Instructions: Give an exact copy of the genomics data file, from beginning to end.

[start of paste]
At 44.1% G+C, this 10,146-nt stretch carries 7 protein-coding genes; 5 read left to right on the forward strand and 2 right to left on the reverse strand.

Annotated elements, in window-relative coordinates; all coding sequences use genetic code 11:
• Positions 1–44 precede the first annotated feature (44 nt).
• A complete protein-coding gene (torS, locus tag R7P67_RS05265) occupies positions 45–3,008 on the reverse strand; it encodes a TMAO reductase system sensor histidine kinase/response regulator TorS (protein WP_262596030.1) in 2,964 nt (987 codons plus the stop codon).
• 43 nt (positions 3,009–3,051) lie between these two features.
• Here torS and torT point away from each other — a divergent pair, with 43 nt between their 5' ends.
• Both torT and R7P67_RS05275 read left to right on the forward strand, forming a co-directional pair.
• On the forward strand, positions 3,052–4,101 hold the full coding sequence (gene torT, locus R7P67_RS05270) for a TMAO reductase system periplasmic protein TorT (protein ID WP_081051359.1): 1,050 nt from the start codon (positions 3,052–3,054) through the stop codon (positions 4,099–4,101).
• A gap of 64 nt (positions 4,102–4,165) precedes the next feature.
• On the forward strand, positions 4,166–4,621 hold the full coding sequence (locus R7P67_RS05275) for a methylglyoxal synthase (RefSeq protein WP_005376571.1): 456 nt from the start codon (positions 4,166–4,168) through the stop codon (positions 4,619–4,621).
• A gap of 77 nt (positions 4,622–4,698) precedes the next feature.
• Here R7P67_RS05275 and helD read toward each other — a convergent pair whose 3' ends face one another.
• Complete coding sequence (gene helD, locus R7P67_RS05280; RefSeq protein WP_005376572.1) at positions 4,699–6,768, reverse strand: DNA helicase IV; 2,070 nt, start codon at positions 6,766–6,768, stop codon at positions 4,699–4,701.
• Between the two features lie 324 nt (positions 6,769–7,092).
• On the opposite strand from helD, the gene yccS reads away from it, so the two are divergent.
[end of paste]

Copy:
At 44.1% G+C, this 10,146-nt stretch carries 7 protein-coding genes; 5 read left to right on the forward strand and 2 right to left on the reverse strand.

Annotated elements, in window-relative coordinates; all coding sequences use genetic code 11:
• Positions 1–44 precede the first annotated feature (44 nt).
• A complete protein-coding gene (torS, locus tag R7P67_RS05265) occupies positions 45–3,008 on the reverse strand; it encodes a TMAO reductase system sensor histidine kinase/response regulator TorS (protein WP_262596030.1) in 2,964 nt (987 codons plus the stop codon).
• 43 nt (positions 3,009–3,051) lie between these two features.
• Here torS and torT point away from each other — a divergent pair, with 43 nt between their 5' ends.
• Both torT and R7P67_RS05275 read left to right on the forward strand, forming a co-directional pair.
• On the forward strand, positions 3,052–4,101 hold the full coding sequence (gene torT, locus R7P67_RS05270) for a TMAO reductase system periplasmic protein TorT (protein ID WP_081051359.1): 1,050 nt from the start codon (positions 3,052–3,054) through the stop codon (positions 4,099–4,101).
• A gap of 64 nt (positions 4,102–4,165) precedes the next feature.
• On the forward strand, positions 4,166–4,621 hold the full coding sequence (locus R7P67_RS05275) for a methylglyoxal synthase (RefSeq protein WP_005376571.1): 456 nt from the start codon (positions 4,166–4,168) through the stop codon (positions 4,619–4,621).
• A gap of 77 nt (positions 4,622–4,698) precedes the next feature.
• Here R7P67_RS05275 and helD read toward each other — a convergent pair whose 3' ends face one another.
• Complete coding sequence (gene helD, locus R7P67_RS05280; RefSeq protein WP_005376572.1) at positions 4,699–6,768, reverse strand: DNA helicase IV; 2,070 nt, start codon at positions 6,766–6,768, stop codon at positions 4,699–4,701.
• Between the two features lie 324 nt (positions 6,769–7,092).
• On the opposite strand from helD, the gene yccS reads away from it, so the two are divergent.